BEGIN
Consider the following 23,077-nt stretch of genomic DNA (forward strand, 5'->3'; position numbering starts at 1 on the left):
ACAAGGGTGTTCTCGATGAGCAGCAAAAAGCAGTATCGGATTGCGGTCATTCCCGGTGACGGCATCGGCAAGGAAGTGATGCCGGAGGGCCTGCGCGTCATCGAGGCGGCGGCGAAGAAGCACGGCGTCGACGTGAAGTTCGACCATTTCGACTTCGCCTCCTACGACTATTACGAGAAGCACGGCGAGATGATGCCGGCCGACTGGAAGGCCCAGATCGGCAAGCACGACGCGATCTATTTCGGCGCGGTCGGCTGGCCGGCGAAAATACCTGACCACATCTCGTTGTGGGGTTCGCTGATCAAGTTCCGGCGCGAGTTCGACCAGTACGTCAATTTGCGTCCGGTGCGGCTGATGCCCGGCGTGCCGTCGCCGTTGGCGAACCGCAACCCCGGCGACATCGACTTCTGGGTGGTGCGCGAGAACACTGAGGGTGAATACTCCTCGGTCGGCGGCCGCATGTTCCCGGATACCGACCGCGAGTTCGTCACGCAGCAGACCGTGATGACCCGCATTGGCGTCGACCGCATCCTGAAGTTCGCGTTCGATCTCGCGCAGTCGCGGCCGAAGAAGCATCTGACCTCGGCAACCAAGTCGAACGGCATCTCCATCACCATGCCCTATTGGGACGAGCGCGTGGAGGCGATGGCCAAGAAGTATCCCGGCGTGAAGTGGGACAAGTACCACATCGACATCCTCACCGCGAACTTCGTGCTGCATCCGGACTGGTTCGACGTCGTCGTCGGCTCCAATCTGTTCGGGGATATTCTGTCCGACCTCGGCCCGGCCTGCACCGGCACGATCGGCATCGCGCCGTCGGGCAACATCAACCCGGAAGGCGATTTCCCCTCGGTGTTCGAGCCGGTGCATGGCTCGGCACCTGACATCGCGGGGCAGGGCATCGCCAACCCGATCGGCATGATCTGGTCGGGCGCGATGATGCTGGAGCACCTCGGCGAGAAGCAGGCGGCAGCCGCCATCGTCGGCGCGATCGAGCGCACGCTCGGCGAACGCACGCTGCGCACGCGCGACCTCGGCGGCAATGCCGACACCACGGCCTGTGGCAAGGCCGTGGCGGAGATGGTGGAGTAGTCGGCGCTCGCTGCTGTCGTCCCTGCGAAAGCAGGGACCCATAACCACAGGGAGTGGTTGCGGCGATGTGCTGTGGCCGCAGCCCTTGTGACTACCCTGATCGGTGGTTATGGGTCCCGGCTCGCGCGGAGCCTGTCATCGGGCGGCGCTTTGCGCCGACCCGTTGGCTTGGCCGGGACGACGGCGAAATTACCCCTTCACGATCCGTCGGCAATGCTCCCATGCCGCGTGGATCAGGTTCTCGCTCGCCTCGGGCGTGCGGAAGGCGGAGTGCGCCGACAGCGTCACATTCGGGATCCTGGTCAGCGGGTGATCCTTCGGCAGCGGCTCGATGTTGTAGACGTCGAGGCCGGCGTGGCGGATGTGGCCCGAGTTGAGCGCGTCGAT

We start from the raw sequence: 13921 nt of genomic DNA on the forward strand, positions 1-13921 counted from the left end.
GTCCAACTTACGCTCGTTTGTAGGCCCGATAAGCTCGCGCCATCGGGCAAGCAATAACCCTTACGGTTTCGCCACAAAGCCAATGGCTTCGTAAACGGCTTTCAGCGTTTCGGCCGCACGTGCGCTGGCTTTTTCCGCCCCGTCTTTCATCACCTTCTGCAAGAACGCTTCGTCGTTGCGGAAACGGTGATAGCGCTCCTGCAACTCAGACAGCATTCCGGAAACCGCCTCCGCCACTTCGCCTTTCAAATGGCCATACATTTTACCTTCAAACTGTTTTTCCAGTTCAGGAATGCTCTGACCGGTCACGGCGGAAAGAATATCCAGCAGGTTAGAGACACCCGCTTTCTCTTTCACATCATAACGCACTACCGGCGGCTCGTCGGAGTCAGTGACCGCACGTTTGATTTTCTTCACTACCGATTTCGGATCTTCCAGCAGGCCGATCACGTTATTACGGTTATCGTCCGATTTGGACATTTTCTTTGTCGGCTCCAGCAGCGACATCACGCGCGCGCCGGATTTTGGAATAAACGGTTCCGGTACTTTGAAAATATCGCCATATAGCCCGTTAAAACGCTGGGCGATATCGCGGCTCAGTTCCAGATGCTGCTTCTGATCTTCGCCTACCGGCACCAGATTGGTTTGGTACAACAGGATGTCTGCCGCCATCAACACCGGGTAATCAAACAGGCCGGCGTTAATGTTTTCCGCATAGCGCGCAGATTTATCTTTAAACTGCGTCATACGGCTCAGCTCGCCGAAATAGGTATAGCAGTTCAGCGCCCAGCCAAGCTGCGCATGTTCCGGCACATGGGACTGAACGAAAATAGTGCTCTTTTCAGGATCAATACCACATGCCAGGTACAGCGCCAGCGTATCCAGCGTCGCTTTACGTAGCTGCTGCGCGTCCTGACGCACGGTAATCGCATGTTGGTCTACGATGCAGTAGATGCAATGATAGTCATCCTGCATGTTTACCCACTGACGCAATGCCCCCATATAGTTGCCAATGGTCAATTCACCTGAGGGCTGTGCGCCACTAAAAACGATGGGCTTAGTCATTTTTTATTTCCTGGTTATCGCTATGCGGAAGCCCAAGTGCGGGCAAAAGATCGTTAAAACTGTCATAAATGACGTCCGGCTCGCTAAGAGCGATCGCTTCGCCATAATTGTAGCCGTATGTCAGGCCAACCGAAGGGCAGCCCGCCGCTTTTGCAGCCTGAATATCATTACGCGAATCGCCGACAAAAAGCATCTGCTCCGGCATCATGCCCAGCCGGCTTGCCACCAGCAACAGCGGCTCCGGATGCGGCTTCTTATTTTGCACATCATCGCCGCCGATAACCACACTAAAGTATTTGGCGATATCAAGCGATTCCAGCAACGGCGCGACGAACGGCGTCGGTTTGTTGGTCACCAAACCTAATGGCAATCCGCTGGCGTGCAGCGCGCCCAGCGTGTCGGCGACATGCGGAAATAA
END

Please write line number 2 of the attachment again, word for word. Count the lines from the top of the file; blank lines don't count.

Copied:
ACAAGGGTGTTCTCGATGAGCAGCAAAAAGCAGTATCGGATTGCGGTCATTCCCGGTGACGGCATCGGCAAGGAAGTGATGCCGGAGGGCCTGCGCGTCATCGAGGCGGCGGCGAAGAAGCACGGCGTCGACGTGAAGTTCGACCATTTCGACTTCGCCTCCTACGACTATTACGAGAAGCACGGCGAGATGATGCCGGCCGACTGGAAGGCCCAGATCGGCAAGCACGACGCGATCTATTTCGGCGCGGTCGGCTGGCCGGCGAAAATACCTGACCACATCTCGTTGTGGGGTTCGCTGATCAAGTTCCGGCGCGAGTTCGACCAGTACGTCAATTTGCGTCCGGTGCGGCTGATGCCCGGCGTGCCGTCGCCGTTGGCGAACCGCAACCCCGGCGACATCGACTTCTGGGTGGTGCGCGAGAACACTGAGGGTGAATACTCCTCGGTCGGCGGCCGCATGTTCCCGGATACCGACCGCGAGTTCGTCACGCAGCAGACCGTGATGACCCGCATTGGCGTCGACCGCATCCTGAAGTTCGCGTTCGATCTCGCGCAGTCGCGGCCGAAGAAGCATCTGACCTCGGCAACCAAGTCGAACGGCATCTCCATCACCATGCCCTATTGGGACGAGCGCGTGGAGGCGATGGCCAAGAAGTATCCCGGCGTGAAGTGGGACAAGTACCACATCGACATCCTCACCGCGAACTTCGTGCTGCATCCGGACTGGTTCGACGTCGTCGTCGGCTCCAATCTGTTCGGGGATATTCTGTCCGACCTCGGCCCGGCCTGCACCGGCACGATCGGCATCGCGCCGTCGGGCAACATCAACCCGGAAGGCGATTTCCCCTCGGTGTTCGAGCCGGTGCATGGCTCGGCACCTGACATCGCGGGGCAGGGCATCGCCAACCCGATCGGCATGATCTGGTCGGGCGCGATGATGCTGGAGCACCTCGGCGAGAAGCAGGCGGCAGCCGCCATCGTCGGCGCGATCGAGCGCACGCTCGGCGAACGCACGCTGCGCACGCGCGACCTCGGCGGCAATGCCGACACCACGGCCTGTGGCAAGGCCGTGGCGGAGATGGTGGAGTAGTCGGCGCTCGCTGCTGTCGTCCCTGCGAAAGCAGGGACCCATAACCACAGGGAGTGGTTGCGGCGATGTGCTGTGGCCGCAGCCCTTGTGACTACCCTGATCGGTGGTTATGGGTCCCGGCTCGCGCGGAGCCTGTCATCGGGCGGCGCTTTGCGCCGACCCGTTGGCTTGGCCGGGACGACGGCGAAATTACCCCTTCACGATCCGTCGGCAATGCTCCCATGCCGCGTGGATCAGGTTCTCGCTCGCCTCGGGCGTGCGGAAGGCGGAGTGCGCCGACAGCGTCACATTCGGGATCCTGGTCAGCGGGTGATCCTTCGGCAGCGGCTCGATGTTGTAGACGTCGAGGCCGGCGTGGCGGATGTGGCCCGAGTTGAGCGCGTCGAT